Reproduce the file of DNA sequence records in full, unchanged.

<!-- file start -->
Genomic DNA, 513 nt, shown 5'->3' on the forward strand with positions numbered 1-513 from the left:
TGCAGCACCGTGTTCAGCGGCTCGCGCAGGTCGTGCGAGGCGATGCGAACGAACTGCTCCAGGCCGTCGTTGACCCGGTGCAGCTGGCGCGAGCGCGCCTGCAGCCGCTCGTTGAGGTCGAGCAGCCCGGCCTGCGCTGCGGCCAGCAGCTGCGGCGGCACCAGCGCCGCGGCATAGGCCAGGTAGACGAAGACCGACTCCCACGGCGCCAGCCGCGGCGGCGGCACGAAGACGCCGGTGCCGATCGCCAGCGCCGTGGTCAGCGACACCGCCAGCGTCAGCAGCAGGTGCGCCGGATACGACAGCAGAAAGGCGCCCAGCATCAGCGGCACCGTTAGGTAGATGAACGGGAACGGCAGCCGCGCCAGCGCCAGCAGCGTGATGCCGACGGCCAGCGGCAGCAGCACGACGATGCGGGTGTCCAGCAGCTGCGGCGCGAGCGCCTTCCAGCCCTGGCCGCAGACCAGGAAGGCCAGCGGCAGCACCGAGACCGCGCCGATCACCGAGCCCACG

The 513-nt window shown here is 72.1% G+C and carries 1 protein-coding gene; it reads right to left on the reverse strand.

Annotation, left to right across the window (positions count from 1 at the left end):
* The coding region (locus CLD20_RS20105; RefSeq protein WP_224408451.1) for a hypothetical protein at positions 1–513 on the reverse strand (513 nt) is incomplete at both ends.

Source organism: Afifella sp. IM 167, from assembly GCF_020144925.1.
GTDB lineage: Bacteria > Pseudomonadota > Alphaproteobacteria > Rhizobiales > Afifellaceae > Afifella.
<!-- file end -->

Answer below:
Genomic DNA, 513 nt, shown 5'->3' on the forward strand with positions numbered 1-513 from the left:
TGCAGCACCGTGTTCAGCGGCTCGCGCAGGTCGTGCGAGGCGATGCGAACGAACTGCTCCAGGCCGTCGTTGACCCGGTGCAGCTGGCGCGAGCGCGCCTGCAGCCGCTCGTTGAGGTCGAGCAGCCCGGCCTGCGCTGCGGCCAGCAGCTGCGGCGGCACCAGCGCCGCGGCATAGGCCAGGTAGACGAAGACCGACTCCCACGGCGCCAGCCGCGGCGGCGGCACGAAGACGCCGGTGCCGATCGCCAGCGCCGTGGTCAGCGACACCGCCAGCGTCAGCAGCAGGTGCGCCGGATACGACAGCAGAAAGGCGCCCAGCATCAGCGGCACCGTTAGGTAGATGAACGGGAACGGCAGCCGCGCCAGCGCCAGCAGCGTGATGCCGACGGCCAGCGGCAGCAGCACGACGATGCGGGTGTCCAGCAGCTGCGGCGCGAGCGCCTTCCAGCCCTGGCCGCAGACCAGGAAGGCCAGCGGCAGCACCGAGACCGCGCCGATCACCGAGCCCACG

The 513-nt window shown here is 72.1% G+C and carries 1 protein-coding gene; it reads right to left on the reverse strand.

Annotation, left to right across the window (positions count from 1 at the left end):
* The coding region (locus CLD20_RS20105; RefSeq protein WP_224408451.1) for a hypothetical protein at positions 1–513 on the reverse strand (513 nt) is incomplete at both ends.

Source organism: Afifella sp. IM 167, from assembly GCF_020144925.1.
GTDB lineage: Bacteria > Pseudomonadota > Alphaproteobacteria > Rhizobiales > Afifellaceae > Afifella.